There’s been some talk of a Stanley Cup hangover swirling around Boston in the early part of this season. The Bruins are off to a 1-3 start and have lost back-to-back games against the Colorado Avalanche and Carolina Hurricanes. Ouch. But they shouldn’t expect any sympathy from their opponents across the ice in Chicago tonight. After all, they went through the exact same thing last season.

All they have to do is look towards the Chicago Blackhawks if they want a cautionary tale. A season ago, the Blackhawks got off to a sluggish start and were constantly chasing opponents in the standings for the entire season. By the final day of the season, they needed a Dallas Stars defeat just to sneak into the playoffs. Their reward for the playoff berth was a date with the extremely talented, surging, and rival Vancouver Canucks. Needless to say, it’s a tougher path starting the playoffs as the 8th seed than it was when they were the 2nd seed and won the Cup.

Some people will tell you the slow start is really what cost the Hawks their season.

Fast-forward to this season and the Bruins are trying to avoid the same fate on the East Coast. The problem is that the early season losing has people looking for answers. Why is this team not as good as the one we saw in June? The roster is relatively the same, so it must be something—which is where the Stanley Cup hangover notion comes from. Defending Vezina/Conn Smyth/greatest ECHLer ever Tim Thomas knows that it can be a self-perpetuating prophecy:

“Of course there are effects [from winning the Cup], but I wouldn’t call it a hangover. By talking about it and by having it brought up in the media all the time, it brings it up into your conscious mind. It gives you an excuse or it allows you to think that way.

“The battle as a player is to not waste your time thinking in negative directions like that, and instead stay positive and in the moment. That was last year and this is a new year. If you want to have success, we need to focus on what each of us need to in each individual period and each individual game.”

Still, Boston has played uninspired hockey through the first week of the season and will look to find a spark against the highly-respected Blackhawks. Hawks’ star Patrick Kane certainly isn’t feeling sorry for the champs though:

“The [Bruins] are a great team. People talk about hangovers, but we lost 9, 10 guys from our team last year. They haven’t lost many and it seems they’ve made some improvements with guys like [Joe] Corvo coming over.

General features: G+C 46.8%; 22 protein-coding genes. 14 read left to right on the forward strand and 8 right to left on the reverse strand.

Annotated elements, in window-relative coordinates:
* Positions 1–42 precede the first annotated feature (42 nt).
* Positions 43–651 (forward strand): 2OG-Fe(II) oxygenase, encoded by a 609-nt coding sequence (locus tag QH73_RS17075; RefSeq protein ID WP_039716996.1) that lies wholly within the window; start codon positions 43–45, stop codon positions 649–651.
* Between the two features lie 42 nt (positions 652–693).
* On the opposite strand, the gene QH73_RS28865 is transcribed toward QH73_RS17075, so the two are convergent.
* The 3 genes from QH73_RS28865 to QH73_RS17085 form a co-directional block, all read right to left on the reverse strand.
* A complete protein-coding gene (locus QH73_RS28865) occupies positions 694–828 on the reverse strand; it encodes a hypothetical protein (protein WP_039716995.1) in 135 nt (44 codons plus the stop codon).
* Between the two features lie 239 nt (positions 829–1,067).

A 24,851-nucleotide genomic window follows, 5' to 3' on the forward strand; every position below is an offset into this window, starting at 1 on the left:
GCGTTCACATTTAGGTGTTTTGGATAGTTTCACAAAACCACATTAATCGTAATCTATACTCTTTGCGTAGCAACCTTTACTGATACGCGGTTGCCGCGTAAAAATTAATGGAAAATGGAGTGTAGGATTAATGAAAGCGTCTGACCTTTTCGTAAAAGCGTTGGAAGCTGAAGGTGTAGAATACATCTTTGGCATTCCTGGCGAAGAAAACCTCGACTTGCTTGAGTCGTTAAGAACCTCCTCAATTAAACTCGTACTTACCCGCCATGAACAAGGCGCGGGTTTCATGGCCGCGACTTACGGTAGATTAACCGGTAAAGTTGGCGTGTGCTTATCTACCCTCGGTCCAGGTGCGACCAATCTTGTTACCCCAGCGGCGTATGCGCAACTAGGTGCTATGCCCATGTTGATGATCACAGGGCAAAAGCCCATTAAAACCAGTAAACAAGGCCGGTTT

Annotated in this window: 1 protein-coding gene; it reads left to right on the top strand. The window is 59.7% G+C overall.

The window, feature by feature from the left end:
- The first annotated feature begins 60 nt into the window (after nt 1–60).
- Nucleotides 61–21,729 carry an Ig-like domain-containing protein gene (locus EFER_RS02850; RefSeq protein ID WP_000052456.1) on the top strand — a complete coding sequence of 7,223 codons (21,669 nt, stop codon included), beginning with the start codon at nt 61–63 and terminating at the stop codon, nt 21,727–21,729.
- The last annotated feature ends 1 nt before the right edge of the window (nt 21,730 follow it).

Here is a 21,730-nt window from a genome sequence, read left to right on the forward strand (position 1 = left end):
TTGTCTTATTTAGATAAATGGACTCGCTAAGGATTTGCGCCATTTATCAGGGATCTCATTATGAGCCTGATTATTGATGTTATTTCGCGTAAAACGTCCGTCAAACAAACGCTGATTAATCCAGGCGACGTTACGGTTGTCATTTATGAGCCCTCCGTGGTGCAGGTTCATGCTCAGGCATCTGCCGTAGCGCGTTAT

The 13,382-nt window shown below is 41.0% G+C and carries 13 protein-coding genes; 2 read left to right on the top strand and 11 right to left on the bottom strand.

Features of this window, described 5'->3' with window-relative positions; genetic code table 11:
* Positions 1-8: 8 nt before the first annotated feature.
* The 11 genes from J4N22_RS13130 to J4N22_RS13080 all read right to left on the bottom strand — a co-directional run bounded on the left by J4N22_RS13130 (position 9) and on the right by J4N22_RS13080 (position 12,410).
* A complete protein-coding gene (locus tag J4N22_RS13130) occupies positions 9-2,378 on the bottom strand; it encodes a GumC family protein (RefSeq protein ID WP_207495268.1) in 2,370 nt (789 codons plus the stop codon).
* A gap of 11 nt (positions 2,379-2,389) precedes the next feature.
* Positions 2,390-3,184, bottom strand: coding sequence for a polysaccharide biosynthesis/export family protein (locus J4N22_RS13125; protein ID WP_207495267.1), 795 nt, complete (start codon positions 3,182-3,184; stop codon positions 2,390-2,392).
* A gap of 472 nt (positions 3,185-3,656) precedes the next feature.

“If anything they’re just as good as last year, especially with guys like [Tim] Thomas and [Zdeno] Chara and their core guys they seem to be in pretty good shape. It will be a good test for sure.”

It’s easy to point towards a Stanley Cup hangover for the Bruins because their losing. The same can be said for the Chicago Blackhawks throughout the entire season last year. If the Hawks were the dominant team they were in 2009-10, there wouldn’t be any Cup hangover stories. Likewise, if the Bruins can find the game that helped them win it all last season, everyone can put this hangover talk to bed—once and for all.

It could start tonight with a win against the Blackhawks.

Slow starts plague Bruins, Canucks early in season

Boston Bruins v Vancouver Canucks - Game Seven
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Much like two friends who go drink-for-drink during a binge, both the Boston Bruins and Vancouver Canucks are seemingly dealing with Stanley Cup hangovers. (The Bruins lost to the Hurricanes while the Canucks fell to the Flyers tonight.)

The two teams that made it to the 2011 championship round have combined for two wins in seven games so far. They’re losing in different ways, but to extend the metaphor, both seem like they just want to sleep late instead of getting to work on time.

For the defending champion Bruins, it seems like they’ve been a little flat to start games. Their offense has been stagnant in general, but it’s been more pronounced in the first period; they’ve scored just one of their seven goals in the opening stanza. That happened when they were still riding the high of a banner-raising ceremony, so the B’s must find a way to find an early spark more often.

That spark isn’t coming from the usual suspects like injured center David Krejci or top-line wingers Milan Lucic and Nathan Horton, but at least the B’s are showing some promise from Tyler Seguin and solid work from their goalies.

On the other hand, the Canucks keep shooting themselves in the foot early on. The instinct is to assume that Vancouver’s talented group has a feeling that they can just “turn it on” and win games late, but that’s been a dangerous instinct so far. It worked out against the Columbus Blue Jackets; the Canucks had more penalties (three) than shots (two) in the first period, but wrangled a 3-2 win after revving up the pressure in the third.

That didn’t work out so well tonight against a legitimate contender in the Philadelphia Flyers, though. The Canucks took the game’s first four penalties, which allowed Philly to take a 3-1 first period lead that they managed to preserve with a 5-4 win.

The Canucks didn’t look sharp in their season opener against the Penguins, either, as they went down 2-0 and 3-1 but managed to squeeze out a charity point.


Seven games between two teams is a small sample, but the Bruins and Canucks shouldn’t rest on their laurels, either. They need to remember that their past accomplishments will only make teams try that much harder to curb their future success.